Mouldable metals' created using nanocrystals
A method of assembling metal nanoparticles into a clay-like structure that can be moulded and fired has been developed by researchers at Northwestern University, Chicago, USA.
The pliable ‘supraspheres’ were created by covering different metal nanocrystals (such as gold, silver, platinum and palladium) of five-nanometres in diameter with photoresponsive azobenzene groups. These were then irradiated with UV light, which isomerised the trans-azobenzene into cis-azobenzene and caused the nanocrystal coating to become hydrophilic. The presence of the hydrophobic solvent, toluene, induced self-assembly of the nanoparticles to form spheres.
After evaporating the solvent, the group was left with pure supraspheres (see image above) that are over 100nm in diameter and behave like ‘mouldable metal’.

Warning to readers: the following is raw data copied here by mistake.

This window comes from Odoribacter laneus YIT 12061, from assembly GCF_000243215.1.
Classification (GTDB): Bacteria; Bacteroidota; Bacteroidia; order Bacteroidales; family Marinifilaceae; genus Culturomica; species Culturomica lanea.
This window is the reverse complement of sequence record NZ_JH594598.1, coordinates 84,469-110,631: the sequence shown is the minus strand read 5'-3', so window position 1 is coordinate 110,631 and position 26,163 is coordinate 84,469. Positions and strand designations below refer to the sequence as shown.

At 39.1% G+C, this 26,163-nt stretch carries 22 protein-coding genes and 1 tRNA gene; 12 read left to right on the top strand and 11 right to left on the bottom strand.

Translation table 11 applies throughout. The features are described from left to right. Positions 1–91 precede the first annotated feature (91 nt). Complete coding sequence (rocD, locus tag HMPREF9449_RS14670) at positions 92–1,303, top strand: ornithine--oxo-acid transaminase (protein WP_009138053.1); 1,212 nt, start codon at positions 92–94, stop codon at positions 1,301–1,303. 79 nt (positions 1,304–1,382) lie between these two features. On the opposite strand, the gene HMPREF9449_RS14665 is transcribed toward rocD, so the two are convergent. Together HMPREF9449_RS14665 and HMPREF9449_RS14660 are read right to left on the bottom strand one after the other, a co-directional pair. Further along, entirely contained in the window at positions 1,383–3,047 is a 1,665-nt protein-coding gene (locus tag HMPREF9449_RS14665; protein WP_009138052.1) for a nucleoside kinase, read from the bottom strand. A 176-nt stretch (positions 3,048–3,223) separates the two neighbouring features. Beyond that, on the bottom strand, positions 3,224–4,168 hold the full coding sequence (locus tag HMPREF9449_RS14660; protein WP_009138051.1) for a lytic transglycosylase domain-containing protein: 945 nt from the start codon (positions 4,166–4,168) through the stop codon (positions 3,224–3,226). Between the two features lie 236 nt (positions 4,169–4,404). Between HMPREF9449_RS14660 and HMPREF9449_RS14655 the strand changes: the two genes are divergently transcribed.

‘The great advantage of this approach is that our mouldable metals have a consistency of plasticine or wax, which allows them to be moulded at room temperature,’ explains Rafal Klajn, a PhD student at Northwestern University who helped develop the material.
‘Once a desired shape has been moulded, heating at just 50ºC hardens it like pottery, yielding pure metal of an arbitrary shape,’ he adds.
Klajn says the technique will work with any metal, as ‘the properties of the nanocrystals depend on the coating, and not on the core’. Potential applications include flexible electronics, as well as the development of separation science.